Publication:
Reenlistment behavior of nuclear-trained enlisted men

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Authors
Cook, Richard Wayne
Subjects
Reenlistment
Retention
Extension
Nuclear propulsion operators
Pooled time-series cross-sectional data analysis
Logit analysis
Selective reenlistment bonuses
Turnover
Quits
Economic causes of quits
Advisors
Solnick, Loren M.
Date of Issue
1988-06
Date
June 1988
Publisher
Monterey, California. Naval Postgraduate School
Language
en_US
Abstract
The thesis investigates reenlistment behavior of a particular occupational sector of the U.S. Navy. The data set consists of enlisted members with nuclear NECs and 4 to 9 years of service during the 1977-1987 time frame. Specific pay and employment data from the civilian nuclear industry is used for comparison to military pay. Two econometric modeling techniques are employed: logit analysis for individual level data, and time-series cross-sectional analysis for pooled data. The effect on reenlistment probability of changes in relative military and civilian salaries is determined. The results demonstrate the importance of pay to the reenlistment decisions of these men, but indicate that the supply elasticity is relatively low. It is argued that this low responsiveness of retention to pay changes is due not only to the arduous conditions of the work environment, but to the fact that military to civilian pay ratios were uniformly low during the period of observation. Previous research concerning the relationship of retention to pay has aggregated occupational categories and found higher elasticities. This paper shows that retention behavior can be better understood using information about compensation in disaggregated military occupational sectors and specific civilian alternatives.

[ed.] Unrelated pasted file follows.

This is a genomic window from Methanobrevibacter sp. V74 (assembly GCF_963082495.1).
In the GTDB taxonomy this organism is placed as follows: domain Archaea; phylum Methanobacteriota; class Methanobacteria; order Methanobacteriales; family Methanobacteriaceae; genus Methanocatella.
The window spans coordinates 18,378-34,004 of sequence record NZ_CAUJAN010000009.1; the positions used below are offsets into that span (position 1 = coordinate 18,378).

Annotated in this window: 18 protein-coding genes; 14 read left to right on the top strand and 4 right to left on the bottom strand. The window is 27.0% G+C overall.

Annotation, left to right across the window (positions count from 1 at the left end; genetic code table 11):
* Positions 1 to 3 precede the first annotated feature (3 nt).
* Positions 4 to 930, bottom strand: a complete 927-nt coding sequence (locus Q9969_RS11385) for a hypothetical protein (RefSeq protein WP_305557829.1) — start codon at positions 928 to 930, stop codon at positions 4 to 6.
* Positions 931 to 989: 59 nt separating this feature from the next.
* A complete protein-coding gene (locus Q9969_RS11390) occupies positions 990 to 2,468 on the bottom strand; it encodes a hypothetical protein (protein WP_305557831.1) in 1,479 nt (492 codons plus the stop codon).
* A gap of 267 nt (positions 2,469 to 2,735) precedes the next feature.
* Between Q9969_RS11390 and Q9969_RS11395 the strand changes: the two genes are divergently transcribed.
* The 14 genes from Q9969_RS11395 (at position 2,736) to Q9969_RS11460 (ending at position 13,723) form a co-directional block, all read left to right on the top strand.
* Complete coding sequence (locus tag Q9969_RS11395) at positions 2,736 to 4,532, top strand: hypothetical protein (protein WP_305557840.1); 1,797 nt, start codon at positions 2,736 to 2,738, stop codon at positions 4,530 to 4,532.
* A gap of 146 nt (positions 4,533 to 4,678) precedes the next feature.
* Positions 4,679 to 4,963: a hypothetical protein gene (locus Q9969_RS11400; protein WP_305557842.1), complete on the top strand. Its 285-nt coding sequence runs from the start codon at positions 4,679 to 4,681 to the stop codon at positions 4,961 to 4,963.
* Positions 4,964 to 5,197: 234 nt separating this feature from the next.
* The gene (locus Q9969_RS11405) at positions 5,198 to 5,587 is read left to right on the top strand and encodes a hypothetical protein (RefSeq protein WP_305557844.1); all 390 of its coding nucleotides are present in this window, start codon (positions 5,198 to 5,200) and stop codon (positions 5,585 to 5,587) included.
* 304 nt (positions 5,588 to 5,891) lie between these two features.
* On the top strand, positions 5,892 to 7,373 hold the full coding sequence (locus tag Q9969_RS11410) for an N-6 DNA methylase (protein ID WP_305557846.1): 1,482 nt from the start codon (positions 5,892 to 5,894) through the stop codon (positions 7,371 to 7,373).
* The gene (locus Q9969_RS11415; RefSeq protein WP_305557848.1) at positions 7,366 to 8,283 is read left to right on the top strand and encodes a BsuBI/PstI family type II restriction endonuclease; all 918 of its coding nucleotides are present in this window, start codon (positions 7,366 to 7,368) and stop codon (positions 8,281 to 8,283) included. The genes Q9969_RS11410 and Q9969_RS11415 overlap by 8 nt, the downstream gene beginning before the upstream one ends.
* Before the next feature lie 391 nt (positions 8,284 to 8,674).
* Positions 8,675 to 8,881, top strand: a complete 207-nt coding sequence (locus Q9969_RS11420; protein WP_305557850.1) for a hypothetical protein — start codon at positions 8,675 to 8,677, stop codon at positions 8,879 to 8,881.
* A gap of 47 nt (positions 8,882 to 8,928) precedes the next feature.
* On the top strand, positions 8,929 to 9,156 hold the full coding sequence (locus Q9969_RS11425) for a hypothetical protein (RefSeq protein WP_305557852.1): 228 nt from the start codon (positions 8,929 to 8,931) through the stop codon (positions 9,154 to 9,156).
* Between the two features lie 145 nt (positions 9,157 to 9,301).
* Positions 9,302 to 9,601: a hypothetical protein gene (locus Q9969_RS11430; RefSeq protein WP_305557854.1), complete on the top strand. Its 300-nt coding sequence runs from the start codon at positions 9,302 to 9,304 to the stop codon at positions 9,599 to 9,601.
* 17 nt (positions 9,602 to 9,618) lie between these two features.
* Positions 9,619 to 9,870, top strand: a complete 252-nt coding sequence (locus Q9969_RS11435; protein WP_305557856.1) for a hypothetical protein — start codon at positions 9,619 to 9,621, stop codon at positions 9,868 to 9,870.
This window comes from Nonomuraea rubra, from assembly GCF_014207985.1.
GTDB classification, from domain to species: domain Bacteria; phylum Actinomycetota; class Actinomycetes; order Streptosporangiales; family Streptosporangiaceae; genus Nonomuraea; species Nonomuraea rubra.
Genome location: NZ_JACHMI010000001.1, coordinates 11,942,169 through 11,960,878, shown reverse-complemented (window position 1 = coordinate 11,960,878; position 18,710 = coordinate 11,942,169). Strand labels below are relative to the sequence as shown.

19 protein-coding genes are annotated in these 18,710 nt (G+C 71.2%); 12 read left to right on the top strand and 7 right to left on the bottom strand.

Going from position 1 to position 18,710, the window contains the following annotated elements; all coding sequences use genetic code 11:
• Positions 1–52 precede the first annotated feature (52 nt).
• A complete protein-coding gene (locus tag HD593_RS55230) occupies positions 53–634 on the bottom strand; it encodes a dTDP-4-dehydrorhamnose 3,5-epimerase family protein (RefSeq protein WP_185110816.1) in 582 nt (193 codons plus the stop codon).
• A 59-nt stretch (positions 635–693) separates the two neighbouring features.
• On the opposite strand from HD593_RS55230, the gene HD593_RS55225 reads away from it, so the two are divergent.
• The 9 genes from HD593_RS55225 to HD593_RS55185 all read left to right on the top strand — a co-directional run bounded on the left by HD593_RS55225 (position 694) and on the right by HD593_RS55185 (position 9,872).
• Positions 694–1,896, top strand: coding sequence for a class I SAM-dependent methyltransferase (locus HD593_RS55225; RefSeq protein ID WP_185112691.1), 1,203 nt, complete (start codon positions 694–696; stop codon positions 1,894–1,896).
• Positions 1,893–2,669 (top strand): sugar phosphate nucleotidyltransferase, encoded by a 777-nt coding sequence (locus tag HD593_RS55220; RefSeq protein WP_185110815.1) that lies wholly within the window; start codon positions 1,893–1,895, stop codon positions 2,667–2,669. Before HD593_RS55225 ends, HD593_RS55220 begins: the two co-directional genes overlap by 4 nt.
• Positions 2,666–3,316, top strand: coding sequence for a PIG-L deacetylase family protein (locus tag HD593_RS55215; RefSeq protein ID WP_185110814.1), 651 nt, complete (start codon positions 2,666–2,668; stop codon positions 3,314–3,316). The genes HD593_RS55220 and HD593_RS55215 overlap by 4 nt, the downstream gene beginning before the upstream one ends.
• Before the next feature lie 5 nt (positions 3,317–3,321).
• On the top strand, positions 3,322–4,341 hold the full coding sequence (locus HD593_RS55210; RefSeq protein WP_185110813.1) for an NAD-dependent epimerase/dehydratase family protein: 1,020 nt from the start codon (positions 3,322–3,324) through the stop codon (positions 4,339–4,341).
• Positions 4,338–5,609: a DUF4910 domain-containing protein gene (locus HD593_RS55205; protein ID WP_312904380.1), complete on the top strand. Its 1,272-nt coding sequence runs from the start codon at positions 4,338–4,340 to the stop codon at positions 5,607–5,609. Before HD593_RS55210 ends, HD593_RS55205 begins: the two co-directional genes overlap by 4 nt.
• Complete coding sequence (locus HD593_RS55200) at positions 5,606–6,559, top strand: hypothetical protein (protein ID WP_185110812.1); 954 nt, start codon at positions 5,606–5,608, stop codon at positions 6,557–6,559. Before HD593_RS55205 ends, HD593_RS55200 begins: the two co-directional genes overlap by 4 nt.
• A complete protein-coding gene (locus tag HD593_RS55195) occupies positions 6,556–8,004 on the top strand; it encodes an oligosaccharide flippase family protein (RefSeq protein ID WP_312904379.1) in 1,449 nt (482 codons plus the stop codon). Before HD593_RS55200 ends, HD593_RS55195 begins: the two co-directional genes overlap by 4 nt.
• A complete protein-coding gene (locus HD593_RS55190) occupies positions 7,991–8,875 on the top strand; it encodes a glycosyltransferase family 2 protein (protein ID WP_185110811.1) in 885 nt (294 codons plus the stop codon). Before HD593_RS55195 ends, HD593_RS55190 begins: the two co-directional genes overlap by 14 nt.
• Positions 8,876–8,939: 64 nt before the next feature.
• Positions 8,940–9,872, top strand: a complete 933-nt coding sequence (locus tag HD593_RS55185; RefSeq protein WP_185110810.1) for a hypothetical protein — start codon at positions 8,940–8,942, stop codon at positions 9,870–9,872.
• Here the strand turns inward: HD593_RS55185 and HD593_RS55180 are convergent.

Type
Thesis
Description
Series/Report No
Department
Administrative Sciences
Organization
Naval Postgraduate School (U.S.)
Identifiers
NPS Report Number
Sponsors
Funder
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Citation
Distribution Statement
Approved for public release; distribution is unlimited.
Rights
This publication is a work of the U.S. Government as defined in Title 17, United States Code, Section 101. Copyright protection is not available for this work in the United States.
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